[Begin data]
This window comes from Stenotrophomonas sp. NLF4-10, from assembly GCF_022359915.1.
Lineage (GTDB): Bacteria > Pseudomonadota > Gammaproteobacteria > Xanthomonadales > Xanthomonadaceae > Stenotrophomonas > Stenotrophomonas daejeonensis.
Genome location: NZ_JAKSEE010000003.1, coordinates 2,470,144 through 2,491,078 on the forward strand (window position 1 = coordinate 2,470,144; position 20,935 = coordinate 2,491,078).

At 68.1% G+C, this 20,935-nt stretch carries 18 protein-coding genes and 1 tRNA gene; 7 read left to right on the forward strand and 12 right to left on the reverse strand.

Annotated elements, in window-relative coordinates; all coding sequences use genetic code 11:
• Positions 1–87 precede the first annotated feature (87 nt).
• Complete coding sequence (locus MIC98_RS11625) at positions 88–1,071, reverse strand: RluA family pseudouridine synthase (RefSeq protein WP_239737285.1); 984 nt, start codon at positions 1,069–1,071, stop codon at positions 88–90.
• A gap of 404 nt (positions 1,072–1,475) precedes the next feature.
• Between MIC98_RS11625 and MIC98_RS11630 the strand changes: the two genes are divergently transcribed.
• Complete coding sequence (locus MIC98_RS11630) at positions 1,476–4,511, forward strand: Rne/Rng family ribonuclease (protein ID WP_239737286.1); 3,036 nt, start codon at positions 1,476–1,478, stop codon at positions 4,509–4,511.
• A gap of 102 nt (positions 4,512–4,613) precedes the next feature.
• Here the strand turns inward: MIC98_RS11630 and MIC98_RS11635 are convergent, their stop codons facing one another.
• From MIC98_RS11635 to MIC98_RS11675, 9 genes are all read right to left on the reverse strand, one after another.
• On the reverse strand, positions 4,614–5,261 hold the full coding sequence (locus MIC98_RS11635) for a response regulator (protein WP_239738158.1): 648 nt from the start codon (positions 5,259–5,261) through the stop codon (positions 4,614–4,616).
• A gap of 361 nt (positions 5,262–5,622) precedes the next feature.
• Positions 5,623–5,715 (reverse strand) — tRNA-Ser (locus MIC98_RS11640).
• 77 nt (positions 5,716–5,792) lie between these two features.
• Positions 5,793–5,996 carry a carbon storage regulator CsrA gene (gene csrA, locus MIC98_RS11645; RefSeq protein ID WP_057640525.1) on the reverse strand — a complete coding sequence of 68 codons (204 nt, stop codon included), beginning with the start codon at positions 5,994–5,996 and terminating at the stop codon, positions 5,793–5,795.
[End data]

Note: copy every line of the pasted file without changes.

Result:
This window comes from Stenotrophomonas sp. NLF4-10, from assembly GCF_022359915.1.
Lineage (GTDB): Bacteria > Pseudomonadota > Gammaproteobacteria > Xanthomonadales > Xanthomonadaceae > Stenotrophomonas > Stenotrophomonas daejeonensis.
Genome location: NZ_JAKSEE010000003.1, coordinates 2,470,144 through 2,491,078 on the forward strand (window position 1 = coordinate 2,470,144; position 20,935 = coordinate 2,491,078).

At 68.1% G+C, this 20,935-nt stretch carries 18 protein-coding genes and 1 tRNA gene; 7 read left to right on the forward strand and 12 right to left on the reverse strand.

Annotated elements, in window-relative coordinates; all coding sequences use genetic code 11:
• Positions 1–87 precede the first annotated feature (87 nt).
• Complete coding sequence (locus MIC98_RS11625) at positions 88–1,071, reverse strand: RluA family pseudouridine synthase (RefSeq protein WP_239737285.1); 984 nt, start codon at positions 1,069–1,071, stop codon at positions 88–90.
• A gap of 404 nt (positions 1,072–1,475) precedes the next feature.
• Between MIC98_RS11625 and MIC98_RS11630 the strand changes: the two genes are divergently transcribed.
• Complete coding sequence (locus MIC98_RS11630) at positions 1,476–4,511, forward strand: Rne/Rng family ribonuclease (protein ID WP_239737286.1); 3,036 nt, start codon at positions 1,476–1,478, stop codon at positions 4,509–4,511.
• A gap of 102 nt (positions 4,512–4,613) precedes the next feature.
• Here the strand turns inward: MIC98_RS11630 and MIC98_RS11635 are convergent, their stop codons facing one another.
• From MIC98_RS11635 to MIC98_RS11675, 9 genes are all read right to left on the reverse strand, one after another.
• On the reverse strand, positions 4,614–5,261 hold the full coding sequence (locus MIC98_RS11635) for a response regulator (protein WP_239738158.1): 648 nt from the start codon (positions 5,259–5,261) through the stop codon (positions 4,614–4,616).
• A gap of 361 nt (positions 5,262–5,622) precedes the next feature.
• Positions 5,623–5,715 (reverse strand) — tRNA-Ser (locus MIC98_RS11640).
• 77 nt (positions 5,716–5,792) lie between these two features.
• Positions 5,793–5,996 carry a carbon storage regulator CsrA gene (gene csrA, locus MIC98_RS11645; RefSeq protein ID WP_057640525.1) on the reverse strand — a complete coding sequence of 68 codons (204 nt, stop codon included), beginning with the start codon at positions 5,994–5,996 and terminating at the stop codon, positions 5,793–5,795.